Commands tagged library (3)

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write the output of a command to /var/log/user.log... each line will contain $USER, making this easy to grep for.
This command is useful if you want to copy the output of a series of commands to a file, for example if you want to pastebin the output from 'uname -a', 'lspci -vvv' and 'lsmod' for video driver trouble-shooting on your favorite Linux forum. 'log' takes all the following arguments as a command to execute, with STDOUT sent to /var/log/user.log. The command is echoed to the log before it is executed. The advantages of using logger (as opposed to appending output from commands to a file) are 1) commands are always appended to the logs... you don't have to worry about clobbering your log file accidentally by using '>' rather than '>>' 2) logs are automatically cleaned up by logrotate. The following functions allow you to mark the start and end of a section of /var/log/user.log. $ startlog() { export LOGMARK=$(date +%Y.%m.%d_%H:%M:%S); echo "$LOGMARK.START" | logger -t $USER; } then $ endlog() { echo "$LOGMARK.END" | logger -t $USER; } printlog will print all lines between $LOGMARK.START and $LOGMARK.END, removing everything that is prepended to each line by logger. $ printlog() { sudo sed -n -e "/$LOGMARK.START/,/$LOGMARK.END/p" /var/log/user.log| sed "s/.*$USER: //"; } The following command should dump just about all the information that you could possibly want about your linux configuration into the clipboard. $ startlog; for cmd in 'uname -a' 'cat /etc/issue' 'dmesg' 'lsusb' 'lspci' 'sudo lshw' 'lsmod'; do log $cmd; done; endlog; printlog | xsel --clipboard This is ready for a trip to http://pastebin.com/, and you don't have to worry about leaving temporary files lying around cluttering up $HOME. Caveats: I'm sure that startlog, endlog, and printlog could use some cleanup and error checking... there are unchecked dependencies between printlog and endlog, as well as between endlog and startlog. It might be useful for 'log' to send stderr to logger as well.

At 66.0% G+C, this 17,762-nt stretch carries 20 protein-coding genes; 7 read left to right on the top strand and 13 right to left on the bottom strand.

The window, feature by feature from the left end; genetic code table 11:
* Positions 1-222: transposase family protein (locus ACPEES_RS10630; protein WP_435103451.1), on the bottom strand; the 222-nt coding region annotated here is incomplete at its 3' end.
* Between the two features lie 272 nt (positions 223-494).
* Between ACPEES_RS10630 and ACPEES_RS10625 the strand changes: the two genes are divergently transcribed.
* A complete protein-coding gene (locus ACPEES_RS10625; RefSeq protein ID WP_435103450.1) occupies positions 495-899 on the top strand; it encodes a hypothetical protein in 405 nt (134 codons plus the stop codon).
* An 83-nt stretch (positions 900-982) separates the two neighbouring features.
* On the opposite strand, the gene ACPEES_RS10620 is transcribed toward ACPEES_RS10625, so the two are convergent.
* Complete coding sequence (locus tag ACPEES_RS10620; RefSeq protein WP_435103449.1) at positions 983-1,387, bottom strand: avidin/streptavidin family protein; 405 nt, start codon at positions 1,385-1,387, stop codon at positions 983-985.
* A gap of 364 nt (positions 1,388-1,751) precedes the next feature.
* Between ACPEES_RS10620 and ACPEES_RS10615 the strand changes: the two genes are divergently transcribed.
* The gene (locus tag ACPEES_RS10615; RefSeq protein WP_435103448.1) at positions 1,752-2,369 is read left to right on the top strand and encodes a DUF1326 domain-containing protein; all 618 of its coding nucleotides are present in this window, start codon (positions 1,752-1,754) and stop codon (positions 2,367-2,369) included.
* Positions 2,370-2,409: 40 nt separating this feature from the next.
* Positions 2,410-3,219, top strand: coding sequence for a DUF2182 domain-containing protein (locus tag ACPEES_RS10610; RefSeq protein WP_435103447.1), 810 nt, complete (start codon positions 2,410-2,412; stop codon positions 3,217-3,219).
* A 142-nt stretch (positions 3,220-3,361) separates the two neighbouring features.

Find files and list them sorted by modification time
This uses the ability of find (at least the one from GNU findutils that is shiped with most linux distros) to display change time as part of its output. No xargs needed.

An alias to re-run last command with sudo. Similar to "sudo !!"
I didn't come up with this myself, but I always add this to my .bash_aliases file. It's essentially the same idea as running "sudo !!" except it's much easier to type. (You can't just alias "sudo !!", it doesn't really work for reasons I don't understand.) "fc" is a shell built-in for editing and re-running previous commands. The -l flag tells it to display the line rather than edit it, and the -n command tells it to omit the line number. -1 tells it to print the previous line. For more detail: $help fc

Show the disk usage for files pointed by symbolic link in a directory
You also can sum the file usage of all files $ find /usr/lib -maxdepth 1 -type l -print0 | xargs -r0 du -Lch

Remount root in read-write mode.
Saved my day, when my harddrive got stuck in read-only mode.

read squid logs with human-readable timestamp

Number of .... indicate how far down to cd
Use dots to cd down directories instead of having to remember all of the pesky back slashes! Better yet, works on even and odd number of dots! Now, just estimate how far down you want to traverse.

Convert seconds to [DD:][HH:]MM:SS
Converts any number of seconds into days, hours, minutes and seconds. sec2dhms() { declare -i SS="$1" D=$(( SS / 86400 )) H=$(( SS % 86400 / 3600 )) M=$(( SS % 3600 / 60 )) S=$(( SS % 60 )) [ "$D" -gt 0 ] && echo -n "${D}:" [ "$H" -gt 0 ] && printf "%02g:" "$H" printf "%02g:%02g\n" "$M" "$S" }

Spell check the text in clipboard (paste the corrected clipboard if you like)
xclip -o > /tmp/spell.tmp # Copy clipboard contents to a temp file aspell check /tmp/spell.tmp # Run aspell on that file cat /tmp/spell.tmp | xclip # Copy the results back to the clipboard, so that you can paste the corrected text I'm not sure xclip is installed in most distributions. If not, you can install x11-apps package

mail with attachment
An easy one but nice to keep in mind.


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